New Year’s, a day of rest

As the end of the holiday season nears, I hope that you will be able to pause and consider the meaning of the final holiday, New Year. New Year’s Day is not a religious holiday and by all accounts it is the world's most celebrated public holiday. It is wise for us to consider what it is that we are celebrating.

While most holidays call us to reflect on the past, New Year’s is unique in that it also has us look to the future. We see this in the New Year’s resolutions that we make. With the new year, we often stop to consider what we would like to do differently in the coming year.

Some are simply looking forward to a reset. For them, 2013 had few highlights and they are hopeful that 2014 will be better. Others look forward to the new opportunities that the new year promises. Maybe they are expecting the birth of a first child, or a new home or car, or maybe an expected engagement or marriage. We understand these New Year hopes; we are likely to have some of our own.

However, as Albert Einstein is quoted to have said, "Insanity is doing the same thing over and over again and expecting different results." If we are expecting a different outcome in the New Year without changing the lifestyle patterns that have led to our current trials, we are being unrealistic. If I want to lose 15 pounds in the New Year, it will mean that I will need to change my lifestyle. What will we need to change in order to bring these New Year hopes into a reality?

For some, the challenges of change can bring a general sense of hopelessness. They are hesitant to even dare to hope for change because they feel that they could not bear the disappointment should their dreams not be realized. If that is you, James offers these words of encouragement, “If any of you lacks wisdom, let him ask God, who gives generously to all without reproach, and it will be given him.” (James 1:5) If you need hope then ask God.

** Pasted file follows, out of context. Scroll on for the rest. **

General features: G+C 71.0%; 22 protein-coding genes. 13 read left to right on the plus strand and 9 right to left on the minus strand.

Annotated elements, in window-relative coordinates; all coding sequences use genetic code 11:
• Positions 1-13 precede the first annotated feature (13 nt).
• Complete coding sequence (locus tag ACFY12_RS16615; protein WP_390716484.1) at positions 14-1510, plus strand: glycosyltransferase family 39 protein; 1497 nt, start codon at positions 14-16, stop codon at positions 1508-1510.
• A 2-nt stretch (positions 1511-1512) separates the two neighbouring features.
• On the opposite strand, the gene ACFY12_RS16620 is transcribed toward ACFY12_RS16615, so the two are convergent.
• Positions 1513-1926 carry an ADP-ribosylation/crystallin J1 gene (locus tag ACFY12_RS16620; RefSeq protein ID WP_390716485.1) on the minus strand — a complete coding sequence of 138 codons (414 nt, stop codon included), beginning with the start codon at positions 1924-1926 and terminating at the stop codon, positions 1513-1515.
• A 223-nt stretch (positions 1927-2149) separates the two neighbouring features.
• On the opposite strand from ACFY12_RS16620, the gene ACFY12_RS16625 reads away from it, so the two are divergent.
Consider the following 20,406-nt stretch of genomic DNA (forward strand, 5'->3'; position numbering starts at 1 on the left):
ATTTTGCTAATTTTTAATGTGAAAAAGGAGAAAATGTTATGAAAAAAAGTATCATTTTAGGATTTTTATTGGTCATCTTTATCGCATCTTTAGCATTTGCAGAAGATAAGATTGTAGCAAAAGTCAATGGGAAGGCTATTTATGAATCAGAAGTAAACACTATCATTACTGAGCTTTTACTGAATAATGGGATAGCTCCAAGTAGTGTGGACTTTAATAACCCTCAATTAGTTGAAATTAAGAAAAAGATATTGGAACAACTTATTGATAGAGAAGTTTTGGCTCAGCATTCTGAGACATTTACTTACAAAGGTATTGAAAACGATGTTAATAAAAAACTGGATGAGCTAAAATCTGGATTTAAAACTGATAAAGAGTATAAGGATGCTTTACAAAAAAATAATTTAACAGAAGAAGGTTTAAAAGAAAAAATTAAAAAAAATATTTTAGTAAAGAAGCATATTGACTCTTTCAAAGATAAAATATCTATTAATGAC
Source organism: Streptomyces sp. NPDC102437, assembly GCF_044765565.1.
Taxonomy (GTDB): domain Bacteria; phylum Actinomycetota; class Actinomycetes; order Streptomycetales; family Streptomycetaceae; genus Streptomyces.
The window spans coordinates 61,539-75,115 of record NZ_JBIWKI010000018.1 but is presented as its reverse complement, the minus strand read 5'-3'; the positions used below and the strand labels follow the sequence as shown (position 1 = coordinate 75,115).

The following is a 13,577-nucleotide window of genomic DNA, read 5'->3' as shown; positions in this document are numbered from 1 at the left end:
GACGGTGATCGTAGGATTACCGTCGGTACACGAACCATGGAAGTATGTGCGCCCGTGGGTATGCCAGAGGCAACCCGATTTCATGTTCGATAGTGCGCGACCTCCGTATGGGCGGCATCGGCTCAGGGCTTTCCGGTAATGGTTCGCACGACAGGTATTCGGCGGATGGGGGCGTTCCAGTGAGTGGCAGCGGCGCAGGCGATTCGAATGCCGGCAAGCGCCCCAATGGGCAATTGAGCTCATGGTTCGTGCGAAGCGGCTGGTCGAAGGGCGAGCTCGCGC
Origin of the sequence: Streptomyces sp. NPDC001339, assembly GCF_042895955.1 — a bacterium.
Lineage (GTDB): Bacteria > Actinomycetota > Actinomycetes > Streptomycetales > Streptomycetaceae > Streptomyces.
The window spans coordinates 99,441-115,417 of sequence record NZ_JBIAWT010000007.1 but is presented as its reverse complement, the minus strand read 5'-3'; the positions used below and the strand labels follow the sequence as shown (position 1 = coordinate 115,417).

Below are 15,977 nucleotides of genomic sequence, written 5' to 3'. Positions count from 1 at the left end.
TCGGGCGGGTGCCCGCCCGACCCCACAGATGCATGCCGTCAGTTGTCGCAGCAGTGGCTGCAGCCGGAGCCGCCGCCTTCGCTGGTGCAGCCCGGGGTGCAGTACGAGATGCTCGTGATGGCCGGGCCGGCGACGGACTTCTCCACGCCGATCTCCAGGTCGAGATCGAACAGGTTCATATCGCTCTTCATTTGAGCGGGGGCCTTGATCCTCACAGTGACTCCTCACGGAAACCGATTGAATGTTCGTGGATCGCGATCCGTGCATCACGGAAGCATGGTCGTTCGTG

This advice may seem simplistic, but I have found that the hope that God extends to us in Christ is far superior to anything the world has to offer. Over the last few months we have been inundated with ads telling us that what we need is stuff, but stuff cannot bring us the lasting contentment that we need. Are you skeptical? Has your contentment level increased since Christmas? Have all your needs been met by the presents you received so that you have no wants? It is unlikely; I have found that this kind of contentment comes only from God.

Jesus warns us, “Do not store up for yourselves treasures on earth, where moth and rust destroy, and where thieves break in and steal. But store up for yourselves treasures in heaven, where moth and rust do not destroy, and where thieves do not break in and steal. For where your treasure is, there your heart will be also. (Matthew 6: 19-21) Christmas has become a confusing season that encourages us to look away from the child in the manger that brings us hope and to instead look at the things that will disappoint.

Many will find themselves driven to bring change in the New Year, but it seems that the harder we strive to bring change in our strength the more empty we come up. The Bible tells us that there is a better way; we need to learn to rest. By resting, I do not mean to sit on the couch doing nothing. I mean for you to rest from your personal righteousness. Striving for personal righteousness it is just fancy words for self-righteousness because it is about either what I have done or what I must do.

Hebrews 4 calls us to a better way, for us to enter into the rest that Jesus brings us. Hebrews tells us that just as God rested from his works of creation on the seventh day, so we too are to enter the rest from our works of personal righteousness so that we may rest in the righteousness that Christ has accomplished for us. As we enter this rest, we find hope, a hope that will not disappoint us. This New Year I pray that you might resolve to know God better by studying his word and learn what it means to enter His rest.

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